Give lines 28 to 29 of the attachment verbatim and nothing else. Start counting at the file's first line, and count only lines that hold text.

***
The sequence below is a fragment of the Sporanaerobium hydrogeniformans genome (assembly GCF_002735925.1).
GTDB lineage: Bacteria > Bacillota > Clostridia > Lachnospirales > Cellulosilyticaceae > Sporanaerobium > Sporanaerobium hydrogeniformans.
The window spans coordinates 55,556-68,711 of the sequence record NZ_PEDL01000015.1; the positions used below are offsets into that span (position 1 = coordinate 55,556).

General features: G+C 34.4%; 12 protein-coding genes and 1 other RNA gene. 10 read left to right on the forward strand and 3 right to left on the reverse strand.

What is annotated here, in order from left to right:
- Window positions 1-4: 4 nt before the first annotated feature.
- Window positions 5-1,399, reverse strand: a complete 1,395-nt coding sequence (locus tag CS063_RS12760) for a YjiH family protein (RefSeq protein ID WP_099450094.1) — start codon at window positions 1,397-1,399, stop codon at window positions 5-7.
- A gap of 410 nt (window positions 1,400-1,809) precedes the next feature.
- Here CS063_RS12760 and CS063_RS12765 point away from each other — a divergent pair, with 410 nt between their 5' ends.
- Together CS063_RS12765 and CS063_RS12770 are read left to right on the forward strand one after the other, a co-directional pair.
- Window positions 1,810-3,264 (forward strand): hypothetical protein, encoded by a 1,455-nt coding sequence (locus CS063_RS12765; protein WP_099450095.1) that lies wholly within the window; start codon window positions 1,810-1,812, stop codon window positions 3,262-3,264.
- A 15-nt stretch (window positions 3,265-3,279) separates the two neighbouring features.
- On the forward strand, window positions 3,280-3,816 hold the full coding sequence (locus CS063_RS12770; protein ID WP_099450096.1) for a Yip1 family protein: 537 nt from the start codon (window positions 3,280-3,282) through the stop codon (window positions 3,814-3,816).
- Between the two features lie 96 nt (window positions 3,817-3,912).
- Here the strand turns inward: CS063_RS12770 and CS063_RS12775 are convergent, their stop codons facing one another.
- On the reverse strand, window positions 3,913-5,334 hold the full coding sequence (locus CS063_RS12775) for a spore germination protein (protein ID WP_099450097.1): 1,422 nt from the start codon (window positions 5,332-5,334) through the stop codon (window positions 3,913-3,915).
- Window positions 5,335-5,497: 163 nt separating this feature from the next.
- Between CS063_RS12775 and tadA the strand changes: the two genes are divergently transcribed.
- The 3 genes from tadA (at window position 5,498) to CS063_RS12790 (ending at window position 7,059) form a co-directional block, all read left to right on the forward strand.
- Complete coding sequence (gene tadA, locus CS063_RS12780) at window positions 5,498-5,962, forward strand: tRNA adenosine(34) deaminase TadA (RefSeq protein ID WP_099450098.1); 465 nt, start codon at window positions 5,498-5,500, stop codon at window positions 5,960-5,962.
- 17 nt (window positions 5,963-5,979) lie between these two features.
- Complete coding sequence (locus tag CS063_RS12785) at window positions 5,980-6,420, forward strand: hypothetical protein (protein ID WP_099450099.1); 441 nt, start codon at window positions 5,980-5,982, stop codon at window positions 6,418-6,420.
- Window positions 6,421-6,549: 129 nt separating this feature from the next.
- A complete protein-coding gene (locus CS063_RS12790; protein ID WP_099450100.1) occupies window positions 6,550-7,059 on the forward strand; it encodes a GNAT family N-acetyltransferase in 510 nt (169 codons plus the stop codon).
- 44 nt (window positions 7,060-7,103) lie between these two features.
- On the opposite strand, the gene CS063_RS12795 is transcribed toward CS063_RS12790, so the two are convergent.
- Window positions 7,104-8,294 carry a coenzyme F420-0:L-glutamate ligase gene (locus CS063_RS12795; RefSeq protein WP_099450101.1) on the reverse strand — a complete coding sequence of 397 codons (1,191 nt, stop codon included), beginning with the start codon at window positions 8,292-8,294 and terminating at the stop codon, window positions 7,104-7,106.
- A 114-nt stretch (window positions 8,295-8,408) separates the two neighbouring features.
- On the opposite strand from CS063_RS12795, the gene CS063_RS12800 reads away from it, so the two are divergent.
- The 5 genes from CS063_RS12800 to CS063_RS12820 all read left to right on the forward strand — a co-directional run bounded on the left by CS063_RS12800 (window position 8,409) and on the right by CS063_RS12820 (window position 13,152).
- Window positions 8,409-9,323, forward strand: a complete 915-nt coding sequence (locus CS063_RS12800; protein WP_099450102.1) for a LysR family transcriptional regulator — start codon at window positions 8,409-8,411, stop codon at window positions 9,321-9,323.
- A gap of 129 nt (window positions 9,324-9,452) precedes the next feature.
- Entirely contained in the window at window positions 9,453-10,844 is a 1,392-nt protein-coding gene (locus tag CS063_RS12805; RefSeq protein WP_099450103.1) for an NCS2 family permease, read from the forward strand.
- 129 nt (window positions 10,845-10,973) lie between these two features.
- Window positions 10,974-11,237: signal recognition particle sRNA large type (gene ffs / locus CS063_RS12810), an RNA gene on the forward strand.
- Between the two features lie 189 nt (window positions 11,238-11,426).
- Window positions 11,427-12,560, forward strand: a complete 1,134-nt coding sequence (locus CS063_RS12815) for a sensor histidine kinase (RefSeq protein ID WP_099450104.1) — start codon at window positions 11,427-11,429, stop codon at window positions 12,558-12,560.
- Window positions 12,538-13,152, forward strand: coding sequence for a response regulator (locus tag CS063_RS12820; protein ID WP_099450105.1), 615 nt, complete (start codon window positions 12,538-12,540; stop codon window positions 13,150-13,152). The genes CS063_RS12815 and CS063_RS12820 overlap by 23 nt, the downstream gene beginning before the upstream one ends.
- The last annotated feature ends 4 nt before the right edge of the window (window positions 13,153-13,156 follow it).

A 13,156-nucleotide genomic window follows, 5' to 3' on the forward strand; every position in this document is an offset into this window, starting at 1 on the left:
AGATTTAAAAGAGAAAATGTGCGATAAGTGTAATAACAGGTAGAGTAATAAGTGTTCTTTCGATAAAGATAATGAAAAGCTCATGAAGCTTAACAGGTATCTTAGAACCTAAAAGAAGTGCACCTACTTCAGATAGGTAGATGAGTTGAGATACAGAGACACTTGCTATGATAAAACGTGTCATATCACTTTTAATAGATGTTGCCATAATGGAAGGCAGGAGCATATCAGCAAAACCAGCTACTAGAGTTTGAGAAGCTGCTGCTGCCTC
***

- A 114-nt stretch (window positions 8,295-8,408) separates the two neighbouring features.
- On the opposite strand from CS063_RS12795, the gene CS063_RS12800 reads away from it, so the two are divergent.